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Re: Multiboot2 Suggestions

From: Vladimir 'φ-coder/phcoder' Serbinenko
Subject: Re: Multiboot2 Suggestions
Date: Wed, 21 Apr 2010 11:36:54 +0200
User-agent: Mozilla-Thunderbird (X11/20091109)

Brendan Trotter wrote:
>>> I currently use "PC speaker" as my "critical error notification
>>> method" - it's about 15 instructions that use I/O ports only and
>>> doesn't require memory allocations or anything else. I doubt setting
>>> keyboard LEDs (for a PS/2 keyboard) would be much larger or rely on
>>> anything more than I/O ports.
>>> In comparison, my video setup code is around 64 KiB of code that
>>> starts with trying to get EDID information from the monitor, filtering
>>> a list of video modes (from VGA and/or VBE), allocating several MiB of
>>> RAM for video buffers and font data, scaling font data, etc. If
>>> there's a problem setting up the memory management it's all useless
>>> and I fall back to the "critical error notification method" so the
>>> user knows the OS failed to initialise something (e.g. couldn't
>>> allocate several MiB of RAM).
>> If you use frmaebuffer info in mbi you can have basic video much faster.
> I'm not planning to have any support for "basic video" (only "eye
> candy video"). I don't support text modes either (and have no desire
> to add support for text modes).
> I'm also wondering if a "primary monitor's EDID" tag could be added to
> the multi-boot information. This tag would optional - if the boot
> loader can't get the information, or if the boot loader doesn't even
> try to get the information, then the boot loader can skip the EDID tag
> (but the EDID information is easy to obtain from VBE and U/EFI if
> you're writing "firmware specific" code).
> Where possible, I currently use the EDID information to determine the
> physical size of the monitor (e.g. "520 mm wide and 320 mm high"), and
> then scale font data, etc to suit; so that everything is the same
> shape regardless of the monitor's aspect ratio, so that things aren't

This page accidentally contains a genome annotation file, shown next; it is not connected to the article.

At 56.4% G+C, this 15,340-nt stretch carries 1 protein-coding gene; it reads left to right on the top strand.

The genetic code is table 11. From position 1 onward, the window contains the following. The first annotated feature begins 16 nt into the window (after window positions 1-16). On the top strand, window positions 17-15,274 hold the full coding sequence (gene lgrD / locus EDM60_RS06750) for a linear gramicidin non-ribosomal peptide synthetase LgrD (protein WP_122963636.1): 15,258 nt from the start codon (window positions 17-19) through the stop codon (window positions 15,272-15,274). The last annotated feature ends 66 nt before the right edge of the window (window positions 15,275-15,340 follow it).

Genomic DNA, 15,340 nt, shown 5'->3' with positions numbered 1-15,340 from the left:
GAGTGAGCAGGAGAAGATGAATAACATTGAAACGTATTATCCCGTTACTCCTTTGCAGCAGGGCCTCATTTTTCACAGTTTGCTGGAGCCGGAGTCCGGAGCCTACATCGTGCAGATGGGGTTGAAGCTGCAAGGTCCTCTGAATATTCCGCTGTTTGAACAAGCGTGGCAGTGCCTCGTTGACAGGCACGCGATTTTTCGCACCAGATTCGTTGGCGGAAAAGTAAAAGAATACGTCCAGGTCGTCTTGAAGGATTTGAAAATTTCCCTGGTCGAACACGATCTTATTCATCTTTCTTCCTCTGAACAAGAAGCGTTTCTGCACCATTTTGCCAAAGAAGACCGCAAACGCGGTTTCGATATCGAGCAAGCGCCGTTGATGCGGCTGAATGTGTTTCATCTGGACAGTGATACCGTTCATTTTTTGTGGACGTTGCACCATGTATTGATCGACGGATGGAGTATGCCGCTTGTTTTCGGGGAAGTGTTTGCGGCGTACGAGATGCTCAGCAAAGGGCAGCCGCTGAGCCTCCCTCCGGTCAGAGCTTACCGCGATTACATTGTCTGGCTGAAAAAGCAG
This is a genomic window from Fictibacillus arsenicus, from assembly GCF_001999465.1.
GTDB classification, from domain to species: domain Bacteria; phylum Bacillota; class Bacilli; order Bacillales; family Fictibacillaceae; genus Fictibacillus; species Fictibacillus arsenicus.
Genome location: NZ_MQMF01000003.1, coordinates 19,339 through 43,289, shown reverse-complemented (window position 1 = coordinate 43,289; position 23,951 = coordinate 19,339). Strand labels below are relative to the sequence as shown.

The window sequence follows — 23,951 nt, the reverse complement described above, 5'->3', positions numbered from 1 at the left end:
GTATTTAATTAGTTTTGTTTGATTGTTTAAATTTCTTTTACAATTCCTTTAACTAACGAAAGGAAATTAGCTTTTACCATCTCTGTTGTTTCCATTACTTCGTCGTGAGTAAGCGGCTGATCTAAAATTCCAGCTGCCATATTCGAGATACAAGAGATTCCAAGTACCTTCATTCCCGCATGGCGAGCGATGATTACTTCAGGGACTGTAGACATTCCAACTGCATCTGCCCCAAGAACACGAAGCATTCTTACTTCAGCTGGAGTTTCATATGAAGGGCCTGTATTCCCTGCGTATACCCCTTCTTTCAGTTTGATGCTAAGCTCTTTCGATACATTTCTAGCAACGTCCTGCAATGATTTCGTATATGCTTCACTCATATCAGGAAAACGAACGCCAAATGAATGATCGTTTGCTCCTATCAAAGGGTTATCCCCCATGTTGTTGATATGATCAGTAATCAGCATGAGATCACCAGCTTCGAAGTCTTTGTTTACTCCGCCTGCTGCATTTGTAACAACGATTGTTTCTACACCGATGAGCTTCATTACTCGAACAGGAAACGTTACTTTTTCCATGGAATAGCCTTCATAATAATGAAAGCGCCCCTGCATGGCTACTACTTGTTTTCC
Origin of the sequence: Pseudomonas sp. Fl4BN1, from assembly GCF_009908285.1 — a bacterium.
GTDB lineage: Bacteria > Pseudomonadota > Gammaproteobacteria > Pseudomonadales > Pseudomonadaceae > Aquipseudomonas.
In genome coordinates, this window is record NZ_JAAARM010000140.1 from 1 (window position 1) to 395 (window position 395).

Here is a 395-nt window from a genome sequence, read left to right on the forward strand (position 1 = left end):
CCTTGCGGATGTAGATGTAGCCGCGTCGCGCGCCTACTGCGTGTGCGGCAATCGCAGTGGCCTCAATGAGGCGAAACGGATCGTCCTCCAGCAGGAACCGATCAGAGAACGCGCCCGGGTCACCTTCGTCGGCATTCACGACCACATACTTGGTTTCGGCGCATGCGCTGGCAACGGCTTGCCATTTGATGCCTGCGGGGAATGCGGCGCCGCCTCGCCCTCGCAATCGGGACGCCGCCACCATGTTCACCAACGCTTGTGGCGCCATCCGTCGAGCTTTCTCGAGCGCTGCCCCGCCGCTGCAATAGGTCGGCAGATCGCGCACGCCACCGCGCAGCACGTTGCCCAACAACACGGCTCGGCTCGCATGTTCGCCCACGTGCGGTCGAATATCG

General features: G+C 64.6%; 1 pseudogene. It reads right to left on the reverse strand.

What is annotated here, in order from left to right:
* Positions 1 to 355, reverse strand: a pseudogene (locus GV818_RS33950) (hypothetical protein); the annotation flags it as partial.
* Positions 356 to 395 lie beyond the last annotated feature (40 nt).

> too small on a small screen or too big on a large screen, and so that
> everything looks the same in all video modes (resolution independent).
> For an example, for a 1600*1200 video mode on a small 4:3 monitor I
> might end up with 32*42 characters, for a 800*600 video mode on the
> same small 4:3 monitor I might end up with 16*21 characters, and for a
> 800*600 video mode on a large 16:9 monitor I might end up with 8*19
> characters; and in all of these cases I can draw a square box (that
> doesn't look like a rectangle in any case).
Perhaps it's better to just supply estimated DPI?
>>> Alternatively, (for my OS) for headless systems; I use RTS/CTS and the
>>> VT100 "identify" command to detect if anything is listening on the
>>> serial port (and if it's a terminal or something else). When nothing
>>> is listening on the other end the OS can't talk so it uses the PC
>>> speaker as a fallback (but continues monitoring the serial port).
>>> Basically if something goes wrong at any stage, the OS beeps, and the
>>> user can plug a terminal in afterwards to find out what went wrong
>>> (rather than having no idea what caused the problem, then connecting a
>>> terminal and rebooting to see if it happens again while they are
>>> watching).
>> I feel like here it's not anymore about present hardware or its state
>> but about user configuration. Generally for this type of parameters
>> command line is better suited.
> It's about "what does the OS do when it needs to tell the user there's
> been a problem but can't talk to the user using the normal console/s
> for any reason (regardless of what the normal console/s are and
> regardless of what the reason/s may be)".
If you put it this way it's configuration

Vladimir 'φ-coder/phcoder' Serbinenko

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